Boulder Passes Tax on Greenhouse Gas Emissions from Electricity Generation

On November 8, 2006, voters in Boulder, Colorado, passed the first energy tax in the nation designed to fund efforts to fight global warming. This Climate Action Plan Tax on greenhouse gas emissions-generating electricity is collected by the local electric utility based on the amount of electricity used by customers. The tax only applies to electricity generated from the combustion of carbon-emitting fossil fuels such as coal and natural gas; customers signed up through a voluntary program to receive some or all of their electricity from wind power will be exempt from the tax for the carbon-free share of their electricity use. On average, the tax will add about $1.33 per month to household electricity bills, and $3.80 per month for businesses. The collected revenue, estimated to be about $1 million a year through 2012, will be used by Boulder’s Office of Environmental Affairs to help the city meet the goals set under its 2006 Climate Action Plan, which include investment in renewable energy sources, energy efficiency for buildings, and transportation initiatives. The city’s plan aims to reduce greenhouse gas emissions seven percent below 1990 levels by 2012.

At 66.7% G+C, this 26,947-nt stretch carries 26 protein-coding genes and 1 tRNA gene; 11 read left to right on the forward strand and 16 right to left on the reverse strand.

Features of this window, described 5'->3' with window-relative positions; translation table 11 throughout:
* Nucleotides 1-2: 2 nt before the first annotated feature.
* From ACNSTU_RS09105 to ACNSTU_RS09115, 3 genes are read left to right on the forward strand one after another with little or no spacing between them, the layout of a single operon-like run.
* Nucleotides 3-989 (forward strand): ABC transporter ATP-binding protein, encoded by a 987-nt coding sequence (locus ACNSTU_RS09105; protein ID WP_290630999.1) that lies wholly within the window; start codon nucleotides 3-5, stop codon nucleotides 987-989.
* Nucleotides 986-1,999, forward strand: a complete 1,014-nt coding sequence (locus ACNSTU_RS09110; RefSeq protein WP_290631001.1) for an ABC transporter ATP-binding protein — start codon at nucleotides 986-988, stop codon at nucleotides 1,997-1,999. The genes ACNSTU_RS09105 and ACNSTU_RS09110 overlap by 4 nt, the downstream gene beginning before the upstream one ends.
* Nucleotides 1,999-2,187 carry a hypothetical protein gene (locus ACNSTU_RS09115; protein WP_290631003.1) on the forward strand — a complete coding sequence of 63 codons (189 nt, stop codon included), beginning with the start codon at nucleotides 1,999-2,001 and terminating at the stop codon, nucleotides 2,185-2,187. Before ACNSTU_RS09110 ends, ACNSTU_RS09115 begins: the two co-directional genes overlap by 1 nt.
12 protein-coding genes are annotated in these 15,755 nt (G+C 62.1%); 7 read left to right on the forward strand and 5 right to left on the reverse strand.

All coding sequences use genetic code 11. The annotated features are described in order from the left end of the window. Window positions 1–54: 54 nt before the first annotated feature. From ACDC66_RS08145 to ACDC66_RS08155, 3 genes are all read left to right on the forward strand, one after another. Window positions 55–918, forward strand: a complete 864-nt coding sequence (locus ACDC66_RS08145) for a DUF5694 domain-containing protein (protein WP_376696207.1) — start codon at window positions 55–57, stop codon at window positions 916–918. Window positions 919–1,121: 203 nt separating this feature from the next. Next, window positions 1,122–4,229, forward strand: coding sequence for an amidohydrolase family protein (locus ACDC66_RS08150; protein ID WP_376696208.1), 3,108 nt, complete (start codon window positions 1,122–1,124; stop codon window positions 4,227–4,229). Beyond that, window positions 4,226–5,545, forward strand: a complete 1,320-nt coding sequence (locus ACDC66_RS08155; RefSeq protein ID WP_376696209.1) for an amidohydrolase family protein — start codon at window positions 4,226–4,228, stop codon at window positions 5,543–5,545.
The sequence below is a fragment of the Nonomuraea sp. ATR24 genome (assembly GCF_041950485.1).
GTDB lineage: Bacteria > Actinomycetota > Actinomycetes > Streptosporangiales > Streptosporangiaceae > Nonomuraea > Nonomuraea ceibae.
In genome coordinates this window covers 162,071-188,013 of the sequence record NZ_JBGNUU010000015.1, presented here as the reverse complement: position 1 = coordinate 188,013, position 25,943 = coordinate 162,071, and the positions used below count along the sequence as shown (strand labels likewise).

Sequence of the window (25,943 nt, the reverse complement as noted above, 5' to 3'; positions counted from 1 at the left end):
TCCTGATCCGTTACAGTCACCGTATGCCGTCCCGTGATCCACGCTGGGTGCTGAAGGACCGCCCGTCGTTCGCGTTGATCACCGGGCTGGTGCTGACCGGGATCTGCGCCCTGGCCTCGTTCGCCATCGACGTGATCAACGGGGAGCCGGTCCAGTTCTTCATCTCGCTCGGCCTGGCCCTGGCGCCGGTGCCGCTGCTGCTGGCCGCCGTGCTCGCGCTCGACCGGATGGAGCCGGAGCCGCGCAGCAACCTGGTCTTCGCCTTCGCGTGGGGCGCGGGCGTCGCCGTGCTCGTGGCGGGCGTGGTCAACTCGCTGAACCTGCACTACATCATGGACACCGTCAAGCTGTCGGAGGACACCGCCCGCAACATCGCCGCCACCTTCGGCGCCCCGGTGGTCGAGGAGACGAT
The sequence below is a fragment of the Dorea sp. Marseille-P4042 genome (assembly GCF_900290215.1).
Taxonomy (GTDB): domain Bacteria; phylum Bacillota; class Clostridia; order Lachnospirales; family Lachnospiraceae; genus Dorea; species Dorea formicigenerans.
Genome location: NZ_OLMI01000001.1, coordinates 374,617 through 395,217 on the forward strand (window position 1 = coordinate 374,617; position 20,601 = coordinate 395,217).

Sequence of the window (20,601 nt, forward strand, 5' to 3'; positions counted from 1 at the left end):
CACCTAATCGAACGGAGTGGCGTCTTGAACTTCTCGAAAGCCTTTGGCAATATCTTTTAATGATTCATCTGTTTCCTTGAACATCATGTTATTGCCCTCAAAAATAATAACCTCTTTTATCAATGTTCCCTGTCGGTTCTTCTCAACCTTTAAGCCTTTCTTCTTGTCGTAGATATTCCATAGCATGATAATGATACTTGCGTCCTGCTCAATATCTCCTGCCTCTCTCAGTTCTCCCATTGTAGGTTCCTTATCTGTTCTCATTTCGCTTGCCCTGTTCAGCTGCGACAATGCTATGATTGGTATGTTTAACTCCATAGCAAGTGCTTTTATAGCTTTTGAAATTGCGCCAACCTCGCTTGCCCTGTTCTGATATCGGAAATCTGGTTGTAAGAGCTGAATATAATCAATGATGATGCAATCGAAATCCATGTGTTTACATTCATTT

Press Release